Billups: Knicks shouldn't count on Melo to lead

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NEW YORK -- Phil Jackson has made it clear that he wants Carmelo Anthony to become more of a leader in the coming seasons, though he has never been specific about what kind of leadership he wants Anthony to display.

If he’s looking for Anthony to develop into a vocal leader, he may have misguided aspirations for his $124 million star.

Chauncey Billups, an ESPN analyst who played with Anthony for three seasons in Denver and New York, said recently that vocal leadership isn't a part of Carmelo’s personality.

“He’s not that guy,” Billups said on “The Knicks Blog with Anthony Donahue” radio show. “Melo’s a good friend of mine, one of the best players I ever played with, but he’s not the guy who’s going to stand up in the locker room and give this rah-rah speech and get the team to rally. That’s not who he is.

“One thing he is, he’s going to come to play every single night, he’s going to practice every single day. He is who he is, He’s not that guy [who leads vocally]. But for who he is, he’s great. You've got to find another guy to make speeches, and another guy to do most of the leading. [Carmelo’s] going to most of the time lead by example. He’s not going to be vocal, he’s not going to rock the boat.”

Can Anthony change that aspect of his personality and become more of a vocal leader? Sure. It’s not out of the realm of possibility.

But the Knicks will likely be adding a 19-year-old rookie to the roster next season. They'll also bring back a few players from this season's team without much experience. So there may be a built-in void when it comes to leadership.

“Someone’s gotta fill the gap,” Jackson told a group of season-ticket holders last month.

Let’s say Anthony develops into a vocal leader next season and helps fill the gap that Jackson speaks of. The Knicks president would still be wise to spend some of his cap space on veteran locker-room leaders -- guys who can fill the leadership role that Jason Kidd, Marcus Camby, Rasheed Wallace and Kurt Thomas held in 2013-14 when the Knicks won 54 games.

Some around the league believe noted leader and Indiana Pacers veteran David West may decline his $12.6 million player option for 2015-16 and leave Indiana this summer. West would be a great addition for the Knicks’ culture and would certainly fill any leadership void, so his status is something to monitor.

For what it’s worth, Jackson has praised Anthony’s development as a leader over the past season.

“I really like direction that he's moving toward,” Jackson said last week. “A lot of his teammates are gone and he can step into a different level of how he can lead and really be the guy.”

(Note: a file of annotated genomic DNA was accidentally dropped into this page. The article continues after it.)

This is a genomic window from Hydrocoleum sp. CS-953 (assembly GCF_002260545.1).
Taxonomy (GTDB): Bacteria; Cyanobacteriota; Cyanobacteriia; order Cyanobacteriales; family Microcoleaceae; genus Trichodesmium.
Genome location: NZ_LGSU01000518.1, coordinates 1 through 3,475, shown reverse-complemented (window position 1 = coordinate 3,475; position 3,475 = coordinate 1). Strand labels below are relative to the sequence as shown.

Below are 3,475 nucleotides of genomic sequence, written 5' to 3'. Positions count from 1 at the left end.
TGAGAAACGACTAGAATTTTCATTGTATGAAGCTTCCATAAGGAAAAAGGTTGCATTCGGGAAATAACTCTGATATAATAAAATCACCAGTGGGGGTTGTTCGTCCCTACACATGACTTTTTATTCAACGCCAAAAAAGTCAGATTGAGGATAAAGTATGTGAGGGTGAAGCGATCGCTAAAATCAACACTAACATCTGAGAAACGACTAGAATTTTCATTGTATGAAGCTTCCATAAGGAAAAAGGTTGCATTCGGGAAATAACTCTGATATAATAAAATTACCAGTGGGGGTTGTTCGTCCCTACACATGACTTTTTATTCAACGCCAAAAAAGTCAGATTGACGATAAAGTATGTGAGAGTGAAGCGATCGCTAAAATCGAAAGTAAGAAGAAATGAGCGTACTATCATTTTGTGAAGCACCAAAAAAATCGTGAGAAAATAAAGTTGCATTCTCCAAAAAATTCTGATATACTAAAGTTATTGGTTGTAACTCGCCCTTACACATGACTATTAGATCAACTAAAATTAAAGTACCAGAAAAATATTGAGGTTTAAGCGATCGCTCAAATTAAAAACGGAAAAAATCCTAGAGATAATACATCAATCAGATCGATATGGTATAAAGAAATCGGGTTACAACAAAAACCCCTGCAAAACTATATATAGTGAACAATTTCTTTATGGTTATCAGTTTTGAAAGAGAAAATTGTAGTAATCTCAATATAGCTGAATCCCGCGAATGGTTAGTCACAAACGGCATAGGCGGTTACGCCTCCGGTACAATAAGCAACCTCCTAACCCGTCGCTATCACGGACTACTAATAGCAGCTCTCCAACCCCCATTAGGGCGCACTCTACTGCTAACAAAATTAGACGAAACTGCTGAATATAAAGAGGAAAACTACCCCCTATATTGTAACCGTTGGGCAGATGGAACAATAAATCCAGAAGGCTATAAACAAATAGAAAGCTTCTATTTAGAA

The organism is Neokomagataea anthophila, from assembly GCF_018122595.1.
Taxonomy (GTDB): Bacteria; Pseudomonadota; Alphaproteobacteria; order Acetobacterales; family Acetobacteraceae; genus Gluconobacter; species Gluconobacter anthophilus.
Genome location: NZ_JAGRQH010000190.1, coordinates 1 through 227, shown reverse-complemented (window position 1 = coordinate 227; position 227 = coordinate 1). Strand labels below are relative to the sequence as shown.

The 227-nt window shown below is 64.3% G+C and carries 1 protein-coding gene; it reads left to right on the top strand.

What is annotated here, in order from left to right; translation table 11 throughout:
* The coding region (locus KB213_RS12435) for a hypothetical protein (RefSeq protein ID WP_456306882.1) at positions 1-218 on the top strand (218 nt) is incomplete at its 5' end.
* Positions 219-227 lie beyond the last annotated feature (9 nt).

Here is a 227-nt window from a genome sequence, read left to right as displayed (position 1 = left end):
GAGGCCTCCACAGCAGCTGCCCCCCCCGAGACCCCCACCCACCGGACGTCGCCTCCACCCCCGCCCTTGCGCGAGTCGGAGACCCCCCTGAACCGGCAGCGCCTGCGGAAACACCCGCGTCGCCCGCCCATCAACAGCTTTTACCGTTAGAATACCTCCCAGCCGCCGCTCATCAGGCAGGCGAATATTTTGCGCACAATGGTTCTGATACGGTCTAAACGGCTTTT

Leadership, of course, isn't easy to define. It means different things to different people. There is no advanced stat to measure a player’s leadership. So it’s hard to say definitively how strong Anthony’s leadership qualities are.

Again, we’ll lean on Billups, who said during the All-Star break this season that Anthony needed strong leadership around him to thrive in Denver and New York.

"He's not the guy who's going to stand up in the locker room and give this rah-rah speech and get the team to rally, that's not who he is." Chauncey Billups on Carmelo Anthony

“He is best served when he doesn't have to be the leader of the team,” Billups said.

And there’s nothing wrong with that. Not everyone is born with a General Patton inside of them. If Carmelo is more comfortable leading by example, and not vocally, so be it.

That begs the question: Is it wise for Phil Jackson to demand Carmelo to be something that he isn't?

“That’s tough to ask for,” Billups said of asking a player to develop into a leader. “I’ll just say this, you've got all that cap room, you better go find someone [to be a vocal leader]. Melo, that’s not who he is and we are who we are. That’s like asking me to be this guy with a 40-inch vertical and go in there and be dunking on everybody like I’m Russell Westbrook. You can’t ask an apple to be an orange, that’s just not fair.

“[Carmelo] will lead by example," Billups said. "He’s going to come to work and he’s playing for the win every night. There’s no question about that, that’s who he is. He’s a great player, he wants to win. He’s going to come to work. He’s going to lead by example, he’s not going to be vocal.”

Question: Do you think Phil Jackson should demand that Carmelo Anthony be more of a leader? Or should Phil try to bring players who can lead via free agency this summer?